THE HAGUE, Netherlands -- The Dutch World Cup squad will meet a group of migrant workers in Qatar after a training session there ahead of the team's first match as part of the Dutch soccer federation's push to promote human rights at the tournament.
The Royal Dutch Soccer Association, KNVB, announced the plan Thursday night.
“First of all, we are going to Qatar to become world champions, but of course we look beyond football," coach Louis van Gaal said in a written statement.
He said that, as a team, "we find it important to meet the people involved. We therefore invite them to our training to give them a nice memory as well.”
At a news conference on Friday to unveil his World Cup squad, Van Gaal conceded that the meeting between the Dutch stars and the migrant workers was “contrived, because normally that wouldn't happen.”
But he defended the meeting, saying “the fact we want to do it says something about the thoughts of the KNVB and that’s what it’s about.”
The announcement came days after FIFA urged teams to focus on soccer at the World Cup, despite concerns over attitudes towards LGBTQ fans and the treatment of migrant workers. The Dutch federation said it organized the meeting with 20 workers together with FIFA and a labor union.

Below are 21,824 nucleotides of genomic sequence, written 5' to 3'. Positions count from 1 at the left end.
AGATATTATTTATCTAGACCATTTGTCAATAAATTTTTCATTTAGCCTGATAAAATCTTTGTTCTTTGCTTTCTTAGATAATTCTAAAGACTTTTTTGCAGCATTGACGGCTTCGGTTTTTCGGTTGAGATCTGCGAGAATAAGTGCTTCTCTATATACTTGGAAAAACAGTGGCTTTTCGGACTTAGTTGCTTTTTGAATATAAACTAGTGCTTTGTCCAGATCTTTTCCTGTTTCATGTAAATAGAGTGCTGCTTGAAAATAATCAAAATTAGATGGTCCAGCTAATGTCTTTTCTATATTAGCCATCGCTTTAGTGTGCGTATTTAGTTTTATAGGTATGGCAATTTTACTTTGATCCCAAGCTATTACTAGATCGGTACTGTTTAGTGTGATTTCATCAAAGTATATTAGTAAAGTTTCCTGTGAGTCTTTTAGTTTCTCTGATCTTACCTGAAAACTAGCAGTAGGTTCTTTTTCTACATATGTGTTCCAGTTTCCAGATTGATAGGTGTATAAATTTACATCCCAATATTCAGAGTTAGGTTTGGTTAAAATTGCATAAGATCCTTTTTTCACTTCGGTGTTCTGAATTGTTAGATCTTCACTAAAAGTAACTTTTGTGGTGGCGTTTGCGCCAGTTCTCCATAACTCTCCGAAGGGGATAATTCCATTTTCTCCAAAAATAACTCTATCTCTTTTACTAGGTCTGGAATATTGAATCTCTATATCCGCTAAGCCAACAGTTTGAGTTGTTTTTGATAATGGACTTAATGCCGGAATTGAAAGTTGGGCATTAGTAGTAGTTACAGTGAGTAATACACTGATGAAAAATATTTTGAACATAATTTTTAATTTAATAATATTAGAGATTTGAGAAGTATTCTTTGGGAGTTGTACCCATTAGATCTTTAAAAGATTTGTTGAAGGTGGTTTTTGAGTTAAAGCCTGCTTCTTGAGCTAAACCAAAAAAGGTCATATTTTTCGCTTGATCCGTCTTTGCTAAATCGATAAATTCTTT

Migrant laborers who built Qatar’s World Cup stadiums often worked long hours under harsh conditions and were subjected to discrimination, wage theft and other abuses as their employers evaded accountability, London-based rights group Equidem said in a 75-page report released Thursday.
Under heavy international scrutiny, Qatar has enacted a number of labor reforms in recent years that have been praised by Equidem and other rights groups. But advocates say abuses are still widespread and that workers have few avenues for redress.
Qatari officials accuse critics of ignoring the reforms and applying double-standards to the first Arab or Muslim nation to host the tournament.
Ambet E. Yuson, general secretary of the Building and Wood Workers’ International union, said migrant workers involved in construction projects linked to the World Cup have had better protection, but the same cannot be said for other workers in Qatar.
“Employers, often with impunity, continue to defy the law and breach the human rights of migrant workers. With the tournament approaching, progress on universal human rights standard has become urgent,” Yuson said.
The Netherlands, three times a World Cup runner-up, opens its campaign in Qatar against Senegal on Nov. 21. Van Gaal's team also plays Ecuador and the host nation in the group stage.
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